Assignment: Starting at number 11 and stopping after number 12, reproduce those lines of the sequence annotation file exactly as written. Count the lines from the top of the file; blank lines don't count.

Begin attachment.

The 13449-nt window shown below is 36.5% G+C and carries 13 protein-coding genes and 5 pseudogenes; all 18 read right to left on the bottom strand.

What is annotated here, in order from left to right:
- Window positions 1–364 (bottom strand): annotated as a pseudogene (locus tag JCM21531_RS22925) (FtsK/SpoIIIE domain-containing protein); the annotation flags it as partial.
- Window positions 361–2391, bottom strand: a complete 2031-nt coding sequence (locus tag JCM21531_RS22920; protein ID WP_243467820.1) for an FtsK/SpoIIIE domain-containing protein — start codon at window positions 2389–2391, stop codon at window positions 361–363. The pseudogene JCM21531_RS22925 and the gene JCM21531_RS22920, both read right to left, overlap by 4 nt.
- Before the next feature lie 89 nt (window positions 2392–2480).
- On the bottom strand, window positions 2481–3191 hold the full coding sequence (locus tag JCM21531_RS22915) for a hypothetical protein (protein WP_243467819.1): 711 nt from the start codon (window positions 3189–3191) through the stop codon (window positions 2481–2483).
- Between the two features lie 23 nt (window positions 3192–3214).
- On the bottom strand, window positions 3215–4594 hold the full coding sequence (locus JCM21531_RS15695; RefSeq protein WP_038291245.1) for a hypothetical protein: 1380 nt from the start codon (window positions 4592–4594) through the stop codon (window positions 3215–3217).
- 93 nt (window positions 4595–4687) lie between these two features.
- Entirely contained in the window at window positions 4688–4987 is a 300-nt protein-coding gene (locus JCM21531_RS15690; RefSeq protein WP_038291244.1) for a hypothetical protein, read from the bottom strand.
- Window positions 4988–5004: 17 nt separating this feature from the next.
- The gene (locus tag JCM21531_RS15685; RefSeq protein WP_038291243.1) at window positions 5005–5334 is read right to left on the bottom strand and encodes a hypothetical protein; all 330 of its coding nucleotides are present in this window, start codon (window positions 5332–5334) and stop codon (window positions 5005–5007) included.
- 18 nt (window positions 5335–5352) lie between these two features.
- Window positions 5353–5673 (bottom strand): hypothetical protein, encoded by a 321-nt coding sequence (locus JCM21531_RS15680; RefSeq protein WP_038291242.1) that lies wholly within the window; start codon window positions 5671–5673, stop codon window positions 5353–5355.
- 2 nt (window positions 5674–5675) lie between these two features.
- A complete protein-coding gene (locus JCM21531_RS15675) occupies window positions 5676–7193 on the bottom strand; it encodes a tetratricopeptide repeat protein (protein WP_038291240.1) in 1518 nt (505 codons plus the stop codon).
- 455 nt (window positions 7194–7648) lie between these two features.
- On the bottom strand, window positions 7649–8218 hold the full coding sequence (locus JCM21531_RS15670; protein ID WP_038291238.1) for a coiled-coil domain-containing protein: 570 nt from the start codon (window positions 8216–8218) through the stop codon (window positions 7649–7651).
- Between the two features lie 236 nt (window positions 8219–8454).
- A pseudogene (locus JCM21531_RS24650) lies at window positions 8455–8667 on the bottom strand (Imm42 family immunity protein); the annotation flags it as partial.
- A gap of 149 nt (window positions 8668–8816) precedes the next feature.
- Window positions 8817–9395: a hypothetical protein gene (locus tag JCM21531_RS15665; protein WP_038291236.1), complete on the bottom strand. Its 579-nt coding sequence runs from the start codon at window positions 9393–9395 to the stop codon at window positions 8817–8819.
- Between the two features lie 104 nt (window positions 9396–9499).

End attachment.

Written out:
- Window positions 4988–5004: 17 nt separating this feature from the next.
- The gene (locus tag JCM21531_RS15685; RefSeq protein WP_038291243.1) at window positions 5005–5334 is read right to left on the bottom strand and encodes a hypothetical protein; all 330 of its coding nucleotides are present in this window, start codon (window positions 5332–5334) and stop codon (window positions 5005–5007) included.